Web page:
Tunisia’s economy needs ‘painful’ reforms, says leading businessman
Tunis - Tunisia’s economy needs immediate “painful” reforms if it is to be rescued, Tunisian business leader Hamadi Bousbia said.
“It is a miracle that the country’s economy is still standing but miracles do not last forever,” said Bousbia, chairman and chief executive officer of privately owned Tunisia Beverage Manufacturing Company (SFBT).
“The country’s leaders need to immediately tackle the situation,” he added.
Bousbia is a former central bank deputy governor who experienced first-hand how Tunisia moved from a country with an economy close to bankruptcy in the early 1970s to becoming relatively prosperous in the 1980s.
He and other veteran economists remember the hard times Tunisia went through as it emerged from its socialist economic experience in the late 1960s with almost no hard currency reserves and empty stalls in the market.
With liberal reforms introduced in the 1970s and the Structural Adjustment Programme implemented in the 1980s, Tunisia resumed growth and rebuilt sound economic foundations that enabled it to churn out an average growth rate of 5% for most of the next two decades. A large middle-class emerged, giving the country relative stability before social pressures outpaced economic progress.
Bousbia, who does not hide his pride for turning SFBT from a small French-owned brewer to a large diversified company that is a Tunis stock market blue chip and a rare local firm to have US funds among its shareholders.
SFBT’s capital jumped from $1.9 million in 1980 to $52 million in 2014, with turnover rising from $6.3 million to $164 million. Bousbia slashed costs, including the cost of water (20%) and energy (30%) since 1980, to sustain company growth.
“I have rarely seen such a strong stock like SFBT in the Maghreb and Middle East,” said Kais Kriaa a broker from AlphaMena.
Turning to the country’s current circumstances, Bousbia expressed his frustration over a recent tax bill that lowered taxes on hard liquor pushing down the consumption of beer and wine and putting at risk the country’s vineyards.
He said his company was not consulted about the bill. He does not blame legislators, saying that “democracy is the most difficult thing”.
SFBT draws 35% of its turnover from beer sales and 42% and 14% from soft drinks and water, respectively, but profit margins from the beer business segment are relatively higher, analysts said.
Two million Tunisians are regular consumers of beer, wine and other alcoholic beverages, according to Mohamed Ben Cheikh, chairman of the chamber of alcoholic drinks producers.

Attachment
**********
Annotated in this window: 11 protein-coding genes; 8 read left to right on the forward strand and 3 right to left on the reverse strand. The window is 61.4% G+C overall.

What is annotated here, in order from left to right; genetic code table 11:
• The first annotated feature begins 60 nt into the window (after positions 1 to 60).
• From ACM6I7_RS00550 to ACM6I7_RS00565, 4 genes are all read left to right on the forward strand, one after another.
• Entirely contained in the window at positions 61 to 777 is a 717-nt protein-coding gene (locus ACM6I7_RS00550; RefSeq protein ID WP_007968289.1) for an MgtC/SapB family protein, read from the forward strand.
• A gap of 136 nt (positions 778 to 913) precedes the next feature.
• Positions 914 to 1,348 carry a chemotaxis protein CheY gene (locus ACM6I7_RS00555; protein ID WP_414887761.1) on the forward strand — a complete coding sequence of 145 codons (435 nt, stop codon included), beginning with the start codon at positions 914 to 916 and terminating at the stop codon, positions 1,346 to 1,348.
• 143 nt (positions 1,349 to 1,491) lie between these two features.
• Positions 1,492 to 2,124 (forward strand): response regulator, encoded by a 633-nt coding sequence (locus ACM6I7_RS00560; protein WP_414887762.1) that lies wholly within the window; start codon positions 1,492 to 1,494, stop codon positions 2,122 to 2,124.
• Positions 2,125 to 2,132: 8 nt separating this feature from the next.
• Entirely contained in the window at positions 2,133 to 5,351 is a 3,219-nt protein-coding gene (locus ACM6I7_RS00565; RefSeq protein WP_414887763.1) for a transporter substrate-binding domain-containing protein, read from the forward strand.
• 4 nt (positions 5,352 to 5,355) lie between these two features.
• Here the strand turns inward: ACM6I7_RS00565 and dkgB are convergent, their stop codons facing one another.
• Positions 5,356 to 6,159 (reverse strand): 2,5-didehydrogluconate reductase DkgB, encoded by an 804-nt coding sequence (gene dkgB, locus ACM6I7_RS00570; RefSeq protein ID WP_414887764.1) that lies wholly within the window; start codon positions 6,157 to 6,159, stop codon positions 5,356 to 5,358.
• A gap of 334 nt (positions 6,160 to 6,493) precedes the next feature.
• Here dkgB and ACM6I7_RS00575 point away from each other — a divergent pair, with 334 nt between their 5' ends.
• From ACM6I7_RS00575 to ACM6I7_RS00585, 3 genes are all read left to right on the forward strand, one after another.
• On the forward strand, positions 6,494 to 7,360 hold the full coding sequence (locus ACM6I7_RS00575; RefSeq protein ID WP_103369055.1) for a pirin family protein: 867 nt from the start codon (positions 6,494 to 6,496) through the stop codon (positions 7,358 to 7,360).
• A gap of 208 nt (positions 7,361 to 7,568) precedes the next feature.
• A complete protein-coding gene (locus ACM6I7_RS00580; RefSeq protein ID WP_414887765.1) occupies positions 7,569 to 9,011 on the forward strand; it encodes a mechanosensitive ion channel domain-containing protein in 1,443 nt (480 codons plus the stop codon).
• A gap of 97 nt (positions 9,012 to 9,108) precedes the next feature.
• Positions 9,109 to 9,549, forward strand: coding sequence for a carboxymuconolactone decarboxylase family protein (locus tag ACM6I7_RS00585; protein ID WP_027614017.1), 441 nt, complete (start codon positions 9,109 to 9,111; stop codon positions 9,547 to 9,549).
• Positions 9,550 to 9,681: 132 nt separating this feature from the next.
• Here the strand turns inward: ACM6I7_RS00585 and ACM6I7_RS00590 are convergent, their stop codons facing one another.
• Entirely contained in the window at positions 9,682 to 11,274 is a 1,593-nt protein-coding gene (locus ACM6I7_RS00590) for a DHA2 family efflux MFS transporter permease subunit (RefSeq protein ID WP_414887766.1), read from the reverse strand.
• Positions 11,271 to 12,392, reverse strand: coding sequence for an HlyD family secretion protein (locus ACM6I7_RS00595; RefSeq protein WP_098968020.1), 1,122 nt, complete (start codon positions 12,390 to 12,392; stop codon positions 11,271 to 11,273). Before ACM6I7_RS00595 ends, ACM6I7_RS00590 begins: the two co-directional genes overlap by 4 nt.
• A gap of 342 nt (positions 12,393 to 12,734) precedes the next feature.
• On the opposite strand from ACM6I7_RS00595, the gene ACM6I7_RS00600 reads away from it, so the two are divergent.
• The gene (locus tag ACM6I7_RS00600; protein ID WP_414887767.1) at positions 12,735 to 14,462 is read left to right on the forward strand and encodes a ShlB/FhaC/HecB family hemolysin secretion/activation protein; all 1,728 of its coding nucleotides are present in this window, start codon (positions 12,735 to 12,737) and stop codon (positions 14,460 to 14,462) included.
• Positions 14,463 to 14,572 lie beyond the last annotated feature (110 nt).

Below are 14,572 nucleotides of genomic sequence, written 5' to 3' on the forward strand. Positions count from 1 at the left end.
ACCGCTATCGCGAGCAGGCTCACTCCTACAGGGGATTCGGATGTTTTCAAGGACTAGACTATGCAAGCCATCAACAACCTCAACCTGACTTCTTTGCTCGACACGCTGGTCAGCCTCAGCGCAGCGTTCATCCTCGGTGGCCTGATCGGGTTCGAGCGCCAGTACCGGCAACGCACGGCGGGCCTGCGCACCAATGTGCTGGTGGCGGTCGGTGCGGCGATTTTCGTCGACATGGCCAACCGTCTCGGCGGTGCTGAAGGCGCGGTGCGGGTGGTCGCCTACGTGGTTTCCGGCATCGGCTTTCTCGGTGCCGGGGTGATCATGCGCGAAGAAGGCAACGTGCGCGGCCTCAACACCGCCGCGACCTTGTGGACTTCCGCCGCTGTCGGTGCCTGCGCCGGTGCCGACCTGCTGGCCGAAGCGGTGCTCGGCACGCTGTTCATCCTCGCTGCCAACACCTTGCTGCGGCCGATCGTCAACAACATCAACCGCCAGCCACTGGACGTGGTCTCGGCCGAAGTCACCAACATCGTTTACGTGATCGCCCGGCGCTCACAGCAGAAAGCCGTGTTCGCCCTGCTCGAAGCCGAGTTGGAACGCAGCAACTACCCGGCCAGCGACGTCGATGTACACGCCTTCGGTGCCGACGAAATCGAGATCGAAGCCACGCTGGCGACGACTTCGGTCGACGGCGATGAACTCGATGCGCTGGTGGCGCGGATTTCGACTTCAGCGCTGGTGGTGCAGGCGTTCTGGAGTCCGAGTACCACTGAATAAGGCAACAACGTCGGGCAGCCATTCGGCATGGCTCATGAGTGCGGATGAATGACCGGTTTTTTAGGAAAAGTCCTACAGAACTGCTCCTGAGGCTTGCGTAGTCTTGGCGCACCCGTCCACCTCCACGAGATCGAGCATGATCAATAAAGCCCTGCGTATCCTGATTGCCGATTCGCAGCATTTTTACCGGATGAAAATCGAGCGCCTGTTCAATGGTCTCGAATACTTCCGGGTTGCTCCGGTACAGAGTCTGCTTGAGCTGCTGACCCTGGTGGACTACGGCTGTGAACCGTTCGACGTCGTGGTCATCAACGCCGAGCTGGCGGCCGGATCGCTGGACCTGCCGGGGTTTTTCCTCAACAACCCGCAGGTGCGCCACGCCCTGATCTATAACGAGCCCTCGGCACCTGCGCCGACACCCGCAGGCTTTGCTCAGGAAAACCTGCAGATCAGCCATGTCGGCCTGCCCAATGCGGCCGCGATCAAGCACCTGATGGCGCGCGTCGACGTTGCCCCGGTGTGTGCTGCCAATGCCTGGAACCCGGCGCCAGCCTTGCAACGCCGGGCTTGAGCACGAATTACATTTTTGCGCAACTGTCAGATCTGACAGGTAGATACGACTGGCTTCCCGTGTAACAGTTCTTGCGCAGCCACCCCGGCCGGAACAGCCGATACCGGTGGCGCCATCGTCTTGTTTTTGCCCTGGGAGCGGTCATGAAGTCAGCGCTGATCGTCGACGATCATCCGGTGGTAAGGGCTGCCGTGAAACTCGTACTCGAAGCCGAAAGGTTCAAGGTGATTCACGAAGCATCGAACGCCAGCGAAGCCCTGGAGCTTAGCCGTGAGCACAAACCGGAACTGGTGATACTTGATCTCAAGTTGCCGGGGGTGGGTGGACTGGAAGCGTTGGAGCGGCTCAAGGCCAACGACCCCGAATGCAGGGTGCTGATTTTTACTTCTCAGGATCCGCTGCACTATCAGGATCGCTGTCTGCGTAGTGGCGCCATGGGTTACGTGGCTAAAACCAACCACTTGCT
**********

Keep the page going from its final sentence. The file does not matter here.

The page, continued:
Bousbia said there was a tradition of consumption of beer even before independence in 1956. No government has toyed with that tradition. “Banning anything would make it even more desirable,” he said.
More broadly, he expressed disappointment with how the country’s economic and financial crisis is being managed. “They have so far failed to come up with initiatives so as to be on the top of the situation,” he said.
Bousbia was critical of the taxation system, which, he said, stifles the creation of new businesses and does not stimulate expansion of current firms. He decries what he sees as “distrust” of the business sector, regretting the recently discussed “economic reconciliation bill” was not adopted. “Demagoguery killed the bill,” he said.
Bousbia said he strongly believes the subsidies regime is making the budget deficit worse without helping poor families make ends meet.
Tunisia authorities hope economic growth will rise to 2.5% in 2016, compared to 0.5% in 2015. The tourism industry was badly damaged in 2015 by militant attacks at a Tunis museum and a Sousse resort hotel.
Adding to the trouble, the country’s crucial phosphate exports have been disrupted by strikes and protests.
The government has repeatedly floated reforms, including to subsidies, as a means of tackling the deepening economic crisis. Many experts have dismissed such pledges as insufficient to turn the economy around.
“The situation is particularly difficult because of lack of business confidence” both in the security environment and the government’s pledges to carry out reforms. Bousbia said. He cited banking, shipping and air transportation among the sectors that badly need reform.
He also called for a pause in wage-increase demands by unions for three years.